Second Marriages Need A Plan to Protect Children and New Spouses

There are a number of issues in estate planning that are more important in second and subsequent marriages, as discussed in the article “Estate planning documents for second marriages” from the Cleveland Jewish News. A couple who each have children from a prior marriage are planning to marry again and blend their families. Consequently, the couple needs to address income taxes, a prenuptial agreement, pension and 401(k) benefits, Social Security, college funding, cost-sharing, and estate planning documents.

Here’s an example of how important estate planning is for blended families. A couple who each have children from their prior marriages get married. Twenty years later, the husband dies. He had wanted to provide for his second wife, so his will stated that all his assets went to his wife. They had the understanding that on her death, those assets would go back to his children.

What actually occurred was that his wife lived a long time after he passed, and she simply combined their assets. When she died, the money went to her children, and her husband’s children received nothing. The husband’s children didn’t believe that he meant to do that, but because of the lack of planning, that’s exactly what happened.

What were the alternatives? He could have set up a marital trust that would have held the assets for his second wife on his death, but upon the wife’s passing, would have gone back to his children. The trust document could prohibit the wife from transferring the assets in the marital trust to her children, and instead, guarantee that any assets remaining at her death would go to his children.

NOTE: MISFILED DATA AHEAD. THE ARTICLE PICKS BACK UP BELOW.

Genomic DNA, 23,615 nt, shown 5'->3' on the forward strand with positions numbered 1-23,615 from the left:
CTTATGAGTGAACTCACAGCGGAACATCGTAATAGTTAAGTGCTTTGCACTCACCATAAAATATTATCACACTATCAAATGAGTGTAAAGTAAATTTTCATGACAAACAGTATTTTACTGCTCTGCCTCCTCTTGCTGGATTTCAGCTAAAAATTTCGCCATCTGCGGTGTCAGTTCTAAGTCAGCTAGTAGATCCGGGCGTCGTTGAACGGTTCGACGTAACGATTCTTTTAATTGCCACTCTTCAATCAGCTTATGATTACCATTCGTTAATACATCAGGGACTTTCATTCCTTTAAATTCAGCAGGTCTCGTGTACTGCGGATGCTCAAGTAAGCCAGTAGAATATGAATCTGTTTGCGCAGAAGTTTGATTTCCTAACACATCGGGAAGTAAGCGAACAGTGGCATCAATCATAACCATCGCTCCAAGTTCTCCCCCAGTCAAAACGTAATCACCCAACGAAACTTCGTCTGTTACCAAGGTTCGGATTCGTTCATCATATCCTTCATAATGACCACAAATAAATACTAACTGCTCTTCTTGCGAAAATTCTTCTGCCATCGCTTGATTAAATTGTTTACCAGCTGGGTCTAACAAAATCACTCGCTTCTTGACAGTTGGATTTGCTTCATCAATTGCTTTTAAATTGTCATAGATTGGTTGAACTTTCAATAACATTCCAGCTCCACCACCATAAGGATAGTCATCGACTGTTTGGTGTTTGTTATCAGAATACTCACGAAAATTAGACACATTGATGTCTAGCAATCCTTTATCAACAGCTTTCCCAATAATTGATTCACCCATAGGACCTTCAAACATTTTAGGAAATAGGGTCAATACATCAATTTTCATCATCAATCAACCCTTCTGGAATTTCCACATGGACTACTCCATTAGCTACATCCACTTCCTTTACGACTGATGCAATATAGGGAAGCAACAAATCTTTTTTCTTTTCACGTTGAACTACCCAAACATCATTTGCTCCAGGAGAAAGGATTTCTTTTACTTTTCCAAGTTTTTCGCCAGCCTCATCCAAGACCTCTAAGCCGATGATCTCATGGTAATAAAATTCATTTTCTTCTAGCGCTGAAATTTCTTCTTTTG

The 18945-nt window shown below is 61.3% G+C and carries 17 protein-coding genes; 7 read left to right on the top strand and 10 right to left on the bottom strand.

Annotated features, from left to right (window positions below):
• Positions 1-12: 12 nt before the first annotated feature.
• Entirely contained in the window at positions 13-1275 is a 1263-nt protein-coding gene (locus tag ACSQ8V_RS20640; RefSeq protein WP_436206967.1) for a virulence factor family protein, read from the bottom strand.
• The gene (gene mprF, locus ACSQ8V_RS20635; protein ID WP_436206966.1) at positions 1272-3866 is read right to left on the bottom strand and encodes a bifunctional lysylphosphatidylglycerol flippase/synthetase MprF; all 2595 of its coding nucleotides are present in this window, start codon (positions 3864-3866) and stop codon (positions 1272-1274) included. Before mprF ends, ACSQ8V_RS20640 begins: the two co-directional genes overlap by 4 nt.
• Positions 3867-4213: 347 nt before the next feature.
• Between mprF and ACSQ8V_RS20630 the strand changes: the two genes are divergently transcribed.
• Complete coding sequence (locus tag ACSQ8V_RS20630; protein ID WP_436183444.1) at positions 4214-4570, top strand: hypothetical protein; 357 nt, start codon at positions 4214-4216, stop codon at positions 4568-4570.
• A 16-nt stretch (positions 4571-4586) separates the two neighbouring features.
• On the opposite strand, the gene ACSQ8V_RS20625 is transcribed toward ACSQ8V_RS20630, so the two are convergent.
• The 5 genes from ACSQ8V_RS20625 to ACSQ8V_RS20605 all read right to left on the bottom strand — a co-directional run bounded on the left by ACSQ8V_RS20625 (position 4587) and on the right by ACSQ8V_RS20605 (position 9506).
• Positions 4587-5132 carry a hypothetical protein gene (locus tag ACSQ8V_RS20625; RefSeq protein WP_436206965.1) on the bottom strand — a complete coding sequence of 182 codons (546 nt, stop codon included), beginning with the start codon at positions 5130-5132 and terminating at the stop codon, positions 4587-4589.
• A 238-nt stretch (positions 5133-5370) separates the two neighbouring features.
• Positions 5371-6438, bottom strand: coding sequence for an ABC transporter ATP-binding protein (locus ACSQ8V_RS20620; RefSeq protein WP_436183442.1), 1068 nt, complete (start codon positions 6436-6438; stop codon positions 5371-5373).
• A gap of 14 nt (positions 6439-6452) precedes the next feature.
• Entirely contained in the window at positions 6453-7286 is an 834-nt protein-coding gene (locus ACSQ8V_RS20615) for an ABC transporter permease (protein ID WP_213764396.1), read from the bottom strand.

It’s wonderful to have a verbal agreement with your spouse, but if you don’t set up a formal legal plan, there’s no way to be sure that assets will be distributed as intended.

Another way to ensure that children from a blended family receive what they are intended is to have an independent person or entity, like a bank or a trust company, oversee a marital trust.

Other important documents include a durable financial power of attorney, durable health care power of attorney and a living will declaration.

Just as important as remarriage, anyone who has been divorced needs to review their estate planning documents to ensure that they reflect their new marital status, especially when they marry again. That is also the time to review beneficiary designations that appear on insurance policies, 401(k)s, pensions, retirement accounts, and investment accounts.

There’s no “set it and forget” plan for estate documents, so before you walk down the aisle a second time, or shortly after you do so, speak with an estate planning attorney to clarify your goals and put them into the appropriate estate planning documents.

Reference: Cleveland Jewish News (May 7, 2019) “Estate planning documents for second marriages”

Second Marriage? Make Sure Your Estate Plan Is Ready

It’s always a good idea to review your estate plan, especially when a major life event, like a second marriage, is taking place. The use of pre-nuptial agreements gives prospective spouses the opportunity to discuss one another’s rights of inheritance and clarify a great many issues, says nwi.com in the article “Estate Planning: Planning for second marriages.”

There’s a second opportunity to sign an agreement detailing inheritance rights after the wedding takes place, called a “post-nuptial agreement.” The problem is that once the wedding has occurred and you are both legally married, you might get stuck with some surprises and, well, you’re married. For most people, it’s better to set things out before the wedding, rather than after.

Having the discussion prior to marriage can also help with financially planning your life together. There may have been dissolution decrees in one or both of the couple’s prior divorces that have requirements which must be satisfied, such as maintaining a life insurance policy with the ex-spouse as a beneficiary. This can have an impact on the couple’s estate plan. Because of arrangements like this, it is recommended that you have everything discussed upfront in the pre-nup.